Wednesday, December 29, 2004
Tuesday, December 28, 2004
I did see The Incredibles last night though. I ask you, is there a better superhero than Elastigirl?
Had a slight change in plans and was unable to get to the Clinton Library today. I'll get there on Thursday, fingers crossed.
Monday, December 27, 2004
I'm sure I'll have much to report about the William Jefferson Clinton Presidential Library, which is on Tuesday's agenda. Can't wait!
Thursday, December 23, 2004
All kidding aside, the whole evening was worth it for me for their tender arrangement of "In the Bleak Midwinter," one of my favorite carols. Everything else was tight and classy, but that song was much appreciated.
Oh, in case you were wondering, there were a couple of lookers, but overall, those fellas were mainly just rockin the whole music nerd thing. And while those guys can be fun for a bit at bars if there just happens to be a keyboard nearby (what, you think I go to piano bars???), it can all get a little wearisome after the Sondheim's exhausted and you have to move onto the Rent songbook.
A quick recap: Sandy Sonnenberg is a moneyman for lots of rich people. He's also in the closet, and, through flashbacks and narration by Anton, a close friend and former lover of his, we learn of his early relationship with Anton, his conversion therapy, his courtship of his wife and Anton's dear friend, Katie, and his eventual downfall, all from entrusting much of his business to a charming swindler.
As for the production, it and the performances are uniformly impressive. The set is elegantly minimal and its design makes for smooth transitions across locations and decades. All actors are top-notch, but I was especially impressed by Josh Radnor, who plays the young Sandy in the past and Sandy's stepson, Sam, in the present. He's a joy to watch -- especially in an extended dinner party scene as Sam, warmly yet cynically playing his role in this money-obsessed gathering as the idealistic and gregarious high school teacher.
As for the play, although its dialogue is literate without being tiresome and the plot is engaging, I needed a bit of cajoling to buy everyone's continuing tolerance of Sandy's destructive closeted behaviors -- especially Anton's. And while I'm certain that Baitz is interested in both the pitfalls of capitalism and sexual repression, I'm not entirely getting the money part of it yet. I did love love LOVE that scene in Anton's gay restaurant between young Sandy and his mom -- Patricia Wettig's best scene, by the by -- until it started to meander and feel repetitive.
Still, The Paris Letter is big, demanding, and smart. And there were several open seats in my "sold out" show, so go wait around the box office. I bet you'll get in.
And I got a kick out of spotting a supporting actor from Alias in the audience...until I saw Al Pacino was there too.
Tuesday, December 21, 2004
I'd be lurking tonight, too, but I'm going to see Chanticleer at the Disney Hall. I have no idea who these people are, but I hear they're a bunch of choirboys. And I was promised a cuteness factor.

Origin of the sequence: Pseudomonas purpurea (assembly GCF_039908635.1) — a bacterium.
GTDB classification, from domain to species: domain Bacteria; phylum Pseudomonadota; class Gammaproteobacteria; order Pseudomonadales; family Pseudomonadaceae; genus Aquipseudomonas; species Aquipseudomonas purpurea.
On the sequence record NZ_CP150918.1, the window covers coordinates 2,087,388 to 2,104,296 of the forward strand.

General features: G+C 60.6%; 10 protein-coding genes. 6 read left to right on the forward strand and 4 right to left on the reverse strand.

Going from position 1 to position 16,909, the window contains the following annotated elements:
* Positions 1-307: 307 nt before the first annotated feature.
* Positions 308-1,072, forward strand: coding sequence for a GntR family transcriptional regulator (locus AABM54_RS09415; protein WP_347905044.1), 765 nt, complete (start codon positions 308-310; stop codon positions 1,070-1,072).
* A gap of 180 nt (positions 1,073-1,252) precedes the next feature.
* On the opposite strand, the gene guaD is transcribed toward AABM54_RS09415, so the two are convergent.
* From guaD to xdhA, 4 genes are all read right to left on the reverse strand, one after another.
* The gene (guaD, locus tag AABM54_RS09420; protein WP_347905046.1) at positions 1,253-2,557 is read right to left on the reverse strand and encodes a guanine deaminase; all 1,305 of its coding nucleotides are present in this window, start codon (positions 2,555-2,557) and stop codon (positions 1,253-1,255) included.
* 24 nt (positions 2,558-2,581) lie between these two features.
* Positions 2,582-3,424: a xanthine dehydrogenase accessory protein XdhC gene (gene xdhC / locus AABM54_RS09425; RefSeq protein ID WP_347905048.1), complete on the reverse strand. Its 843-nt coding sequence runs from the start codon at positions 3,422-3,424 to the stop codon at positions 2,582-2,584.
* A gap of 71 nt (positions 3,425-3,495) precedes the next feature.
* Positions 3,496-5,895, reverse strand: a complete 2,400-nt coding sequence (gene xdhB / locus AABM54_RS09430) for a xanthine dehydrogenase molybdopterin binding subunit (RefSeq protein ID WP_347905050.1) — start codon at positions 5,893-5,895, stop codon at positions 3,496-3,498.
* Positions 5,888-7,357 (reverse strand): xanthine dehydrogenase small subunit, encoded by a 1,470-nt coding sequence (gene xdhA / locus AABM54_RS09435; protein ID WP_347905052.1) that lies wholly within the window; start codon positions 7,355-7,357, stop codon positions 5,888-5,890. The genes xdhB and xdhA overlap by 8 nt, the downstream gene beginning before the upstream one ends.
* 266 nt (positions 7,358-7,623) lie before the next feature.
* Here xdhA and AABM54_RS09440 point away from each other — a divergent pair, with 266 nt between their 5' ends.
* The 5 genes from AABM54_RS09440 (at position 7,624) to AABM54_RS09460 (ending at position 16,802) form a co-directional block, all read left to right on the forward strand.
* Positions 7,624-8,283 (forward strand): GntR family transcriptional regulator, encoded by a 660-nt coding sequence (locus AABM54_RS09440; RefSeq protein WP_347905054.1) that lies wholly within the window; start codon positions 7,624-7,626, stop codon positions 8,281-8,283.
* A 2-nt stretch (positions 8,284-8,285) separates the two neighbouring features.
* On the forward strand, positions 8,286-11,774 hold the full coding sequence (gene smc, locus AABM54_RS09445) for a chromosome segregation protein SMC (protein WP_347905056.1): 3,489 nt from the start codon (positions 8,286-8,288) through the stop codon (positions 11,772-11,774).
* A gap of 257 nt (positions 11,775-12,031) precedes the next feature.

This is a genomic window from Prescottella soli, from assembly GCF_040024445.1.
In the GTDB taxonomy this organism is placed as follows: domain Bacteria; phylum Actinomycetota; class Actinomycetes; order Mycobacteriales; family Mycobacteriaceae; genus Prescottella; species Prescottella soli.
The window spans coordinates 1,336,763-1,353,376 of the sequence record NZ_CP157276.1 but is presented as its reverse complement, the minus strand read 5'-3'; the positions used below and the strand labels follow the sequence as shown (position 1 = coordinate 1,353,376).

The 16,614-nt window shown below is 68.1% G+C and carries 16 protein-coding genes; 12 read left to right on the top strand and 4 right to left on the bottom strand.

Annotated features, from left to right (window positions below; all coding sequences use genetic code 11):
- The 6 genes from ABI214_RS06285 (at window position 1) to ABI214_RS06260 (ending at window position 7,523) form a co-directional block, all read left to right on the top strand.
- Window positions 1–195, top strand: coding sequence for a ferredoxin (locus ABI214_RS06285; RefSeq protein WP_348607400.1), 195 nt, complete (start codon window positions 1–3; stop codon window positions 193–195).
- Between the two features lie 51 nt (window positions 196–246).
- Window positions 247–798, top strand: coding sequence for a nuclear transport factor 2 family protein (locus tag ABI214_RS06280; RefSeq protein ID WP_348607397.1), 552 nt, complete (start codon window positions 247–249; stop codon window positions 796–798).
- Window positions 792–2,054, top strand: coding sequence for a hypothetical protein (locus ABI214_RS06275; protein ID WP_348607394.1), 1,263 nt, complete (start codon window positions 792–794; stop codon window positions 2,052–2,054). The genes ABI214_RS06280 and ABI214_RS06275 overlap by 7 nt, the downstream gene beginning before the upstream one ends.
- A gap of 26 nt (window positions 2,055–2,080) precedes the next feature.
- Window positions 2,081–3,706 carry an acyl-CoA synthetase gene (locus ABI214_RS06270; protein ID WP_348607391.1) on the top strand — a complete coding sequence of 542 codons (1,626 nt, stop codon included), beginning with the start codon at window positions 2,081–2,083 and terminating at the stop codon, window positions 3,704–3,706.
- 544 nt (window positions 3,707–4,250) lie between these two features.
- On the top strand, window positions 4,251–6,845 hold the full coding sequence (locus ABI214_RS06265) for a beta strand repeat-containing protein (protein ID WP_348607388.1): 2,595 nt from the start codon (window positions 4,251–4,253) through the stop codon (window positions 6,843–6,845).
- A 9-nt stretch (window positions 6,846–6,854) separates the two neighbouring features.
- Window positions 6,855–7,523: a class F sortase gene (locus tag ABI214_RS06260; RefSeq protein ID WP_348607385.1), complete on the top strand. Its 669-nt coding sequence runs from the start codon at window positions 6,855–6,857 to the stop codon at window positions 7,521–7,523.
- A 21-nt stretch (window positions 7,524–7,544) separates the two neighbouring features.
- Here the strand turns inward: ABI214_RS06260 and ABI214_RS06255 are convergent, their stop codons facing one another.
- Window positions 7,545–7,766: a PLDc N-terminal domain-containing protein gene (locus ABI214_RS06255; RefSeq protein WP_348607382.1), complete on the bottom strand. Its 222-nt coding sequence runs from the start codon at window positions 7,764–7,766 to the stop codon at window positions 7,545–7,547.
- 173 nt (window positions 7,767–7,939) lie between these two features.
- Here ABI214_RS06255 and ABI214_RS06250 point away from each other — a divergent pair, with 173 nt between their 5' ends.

I'll try to pretend I didn't see that handlebar moustache.
Monday, December 20, 2004
I survived Mr. Britten's cantata, although I did learn that shoes from Payless don't serve me that well when I'm standing still for almost an hour. All seemed really pleased with the concert and it was even fun to sing. On Sunday our rector called us out to the front of the chancel area to acknowledge and congratulate us for our work. Weird, but sweet of her, I guess.
Messiah - Saturday, 12/18
I've sung this enough (Part One and the H-chorus, that is) to get a kick out of being in the audience for a change, and really enjoyed following the tenor lines on all the choral parts. The singing was especially precise in those areas, and the countertenor was about the best I've ever heard live, even if he did drop down to his baritone for a measure. He seemed to know what he was doing, so I went with it. The bass soloist had a couple of weird patches in Part Three, the biggest impression the soprano left on me was in the weird Pepto-colored satiny wrap she had slung round herself, and the tenor left little impression on me at all. Still, all very nice, bright and dancing and cheery like Handel should be.
Matthew Bourne's Nutcracker! - Sunday, 12/19
My first Nutcracker, and loads of fun. I did prefer the darker, angular colors and sets in the first act to the pop confectionary of the second, with the end of the first act being especially effective, what with the set splitting open and all. Loads of gorgeous dancers and playful innuendo, and as cynical a theater-goer as I can be, and as passively as I was participating in the storytelling of Bourne's take on it, the final surprise moment was a delight. Cheap and predictable and contrived as it was, I probably gasped as loudly as half the little girls in attendance that afternoon.... It's at Royce Hall at UCLA until Jan. 2 and worth checking out.
Saturday, December 18, 2004
I'm hoping to score tickets to The Paris Letter at the Kirk Douglas Theater next week. I might get in Wednesday or Thursday, fingers crossed. I hope to like it better than the last Jon Robin Baitz play the Taper did, Ten Unknowns, and from the looks of the L.A. Times review, I should. I'd link to it, but their dumb Calendar section is subscription only. Wish me luck; it's a hard ticket to get!